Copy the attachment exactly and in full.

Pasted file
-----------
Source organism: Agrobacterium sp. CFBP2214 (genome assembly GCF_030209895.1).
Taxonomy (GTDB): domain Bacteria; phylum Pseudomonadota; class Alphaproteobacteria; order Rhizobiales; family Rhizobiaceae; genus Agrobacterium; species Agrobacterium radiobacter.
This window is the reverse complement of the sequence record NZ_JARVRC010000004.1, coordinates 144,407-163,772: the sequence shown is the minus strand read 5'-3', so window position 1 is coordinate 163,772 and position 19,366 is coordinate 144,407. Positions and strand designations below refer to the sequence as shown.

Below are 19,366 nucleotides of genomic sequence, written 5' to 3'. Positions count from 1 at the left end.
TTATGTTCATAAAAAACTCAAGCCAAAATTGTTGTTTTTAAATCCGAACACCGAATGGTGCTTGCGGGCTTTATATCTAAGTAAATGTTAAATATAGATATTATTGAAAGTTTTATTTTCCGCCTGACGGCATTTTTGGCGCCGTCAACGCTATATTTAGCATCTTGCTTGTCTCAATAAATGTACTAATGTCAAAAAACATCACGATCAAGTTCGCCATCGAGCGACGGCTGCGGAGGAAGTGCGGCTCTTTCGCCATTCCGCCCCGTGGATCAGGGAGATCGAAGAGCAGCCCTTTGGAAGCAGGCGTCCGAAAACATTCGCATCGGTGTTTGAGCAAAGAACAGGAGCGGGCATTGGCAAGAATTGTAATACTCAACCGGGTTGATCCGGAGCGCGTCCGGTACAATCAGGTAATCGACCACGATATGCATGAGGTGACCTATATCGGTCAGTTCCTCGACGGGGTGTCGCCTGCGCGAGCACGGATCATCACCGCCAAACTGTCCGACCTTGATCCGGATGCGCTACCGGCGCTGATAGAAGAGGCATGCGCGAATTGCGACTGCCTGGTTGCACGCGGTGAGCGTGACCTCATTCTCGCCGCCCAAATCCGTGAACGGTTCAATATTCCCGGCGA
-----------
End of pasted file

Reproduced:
Source organism: Agrobacterium sp. CFBP2214 (genome assembly GCF_030209895.1).
Taxonomy (GTDB): domain Bacteria; phylum Pseudomonadota; class Alphaproteobacteria; order Rhizobiales; family Rhizobiaceae; genus Agrobacterium; species Agrobacterium radiobacter.
This window is the reverse complement of the sequence record NZ_JARVRC010000004.1, coordinates 144,407-163,772: the sequence shown is the minus strand read 5'-3', so window position 1 is coordinate 163,772 and position 19,366 is coordinate 144,407. Positions and strand designations below refer to the sequence as shown.

Below are 19,366 nucleotides of genomic sequence, written 5' to 3'. Positions count from 1 at the left end.
TTATGTTCATAAAAAACTCAAGCCAAAATTGTTGTTTTTAAATCCGAACACCGAATGGTGCTTGCGGGCTTTATATCTAAGTAAATGTTAAATATAGATATTATTGAAAGTTTTATTTTCCGCCTGACGGCATTTTTGGCGCCGTCAACGCTATATTTAGCATCTTGCTTGTCTCAATAAATGTACTAATGTCAAAAAACATCACGATCAAGTTCGCCATCGAGCGACGGCTGCGGAGGAAGTGCGGCTCTTTCGCCATTCCGCCCCGTGGATCAGGGAGATCGAAGAGCAGCCCTTTGGAAGCAGGCGTCCGAAAACATTCGCATCGGTGTTTGAGCAAAGAACAGGAGCGGGCATTGGCAAGAATTGTAATACTCAACCGGGTTGATCCGGAGCGCGTCCGGTACAATCAGGTAATCGACCACGATATGCATGAGGTGACCTATATCGGTCAGTTCCTCGACGGGGTGTCGCCTGCGCGAGCACGGATCATCACCGCCAAACTGTCCGACCTTGATCCGGATGCGCTACCGGCGCTGATAGAAGAGGCATGCGCGAATTGCGACTGCCTGGTTGCACGCGGTGAGCGTGACCTCATTCTCGCCGCCCAAATCCGTGAACGGTTCAATATTCCCGGCGA